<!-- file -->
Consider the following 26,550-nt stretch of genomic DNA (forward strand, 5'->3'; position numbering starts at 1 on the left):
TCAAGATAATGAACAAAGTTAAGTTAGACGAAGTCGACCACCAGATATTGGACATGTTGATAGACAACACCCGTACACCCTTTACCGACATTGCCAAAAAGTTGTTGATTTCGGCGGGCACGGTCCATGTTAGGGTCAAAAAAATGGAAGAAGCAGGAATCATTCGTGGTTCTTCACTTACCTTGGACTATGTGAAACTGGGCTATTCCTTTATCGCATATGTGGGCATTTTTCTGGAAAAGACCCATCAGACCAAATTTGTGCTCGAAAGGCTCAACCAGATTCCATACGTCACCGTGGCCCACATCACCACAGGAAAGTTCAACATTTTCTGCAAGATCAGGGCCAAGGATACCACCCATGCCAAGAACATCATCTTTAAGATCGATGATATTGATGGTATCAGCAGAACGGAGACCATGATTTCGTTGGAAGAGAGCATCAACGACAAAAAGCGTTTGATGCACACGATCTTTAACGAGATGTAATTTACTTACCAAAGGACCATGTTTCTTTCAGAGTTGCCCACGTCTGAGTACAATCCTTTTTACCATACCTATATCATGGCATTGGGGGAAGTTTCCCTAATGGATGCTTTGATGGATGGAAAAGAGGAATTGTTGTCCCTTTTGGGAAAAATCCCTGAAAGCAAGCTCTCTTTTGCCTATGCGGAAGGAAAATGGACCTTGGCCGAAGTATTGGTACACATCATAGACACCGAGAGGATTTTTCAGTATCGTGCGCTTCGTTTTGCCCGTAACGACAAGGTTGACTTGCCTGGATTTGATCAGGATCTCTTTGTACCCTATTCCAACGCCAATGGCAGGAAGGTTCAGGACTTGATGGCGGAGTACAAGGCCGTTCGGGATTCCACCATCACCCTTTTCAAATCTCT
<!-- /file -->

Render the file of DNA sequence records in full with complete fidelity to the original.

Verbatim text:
Consider the following 26,550-nt stretch of genomic DNA (forward strand, 5'->3'; position numbering starts at 1 on the left):
TCAAGATAATGAACAAAGTTAAGTTAGACGAAGTCGACCACCAGATATTGGACATGTTGATAGACAACACCCGTACACCCTTTACCGACATTGCCAAAAAGTTGTTGATTTCGGCGGGCACGGTCCATGTTAGGGTCAAAAAAATGGAAGAAGCAGGAATCATTCGTGGTTCTTCACTTACCTTGGACTATGTGAAACTGGGCTATTCCTTTATCGCATATGTGGGCATTTTTCTGGAAAAGACCCATCAGACCAAATTTGTGCTCGAAAGGCTCAACCAGATTCCATACGTCACCGTGGCCCACATCACCACAGGAAAGTTCAACATTTTCTGCAAGATCAGGGCCAAGGATACCACCCATGCCAAGAACATCATCTTTAAGATCGATGATATTGATGGTATCAGCAGAACGGAGACCATGATTTCGTTGGAAGAGAGCATCAACGACAAAAAGCGTTTGATGCACACGATCTTTAACGAGATGTAATTTACTTACCAAAGGACCATGTTTCTTTCAGAGTTGCCCACGTCTGAGTACAATCCTTTTTACCATACCTATATCATGGCATTGGGGGAAGTTTCCCTAATGGATGCTTTGATGGATGGAAAAGAGGAATTGTTGTCCCTTTTGGGAAAAATCCCTGAAAGCAAGCTCTCTTTTGCCTATGCGGAAGGAAAATGGACCTTGGCCGAAGTATTGGTACACATCATAGACACCGAGAGGATTTTTCAGTATCGTGCGCTTCGTTTTGCCCGTAACGACAAGGTTGACTTGCCTGGATTTGATCAGGATCTCTTTGTACCCTATTCCAACGCCAATGGCAGGAAGGTTCAGGACTTGATGGCGGAGTACAAGGCCGTTCGGGATTCCACCATCACCCTTTTCAAATCTCT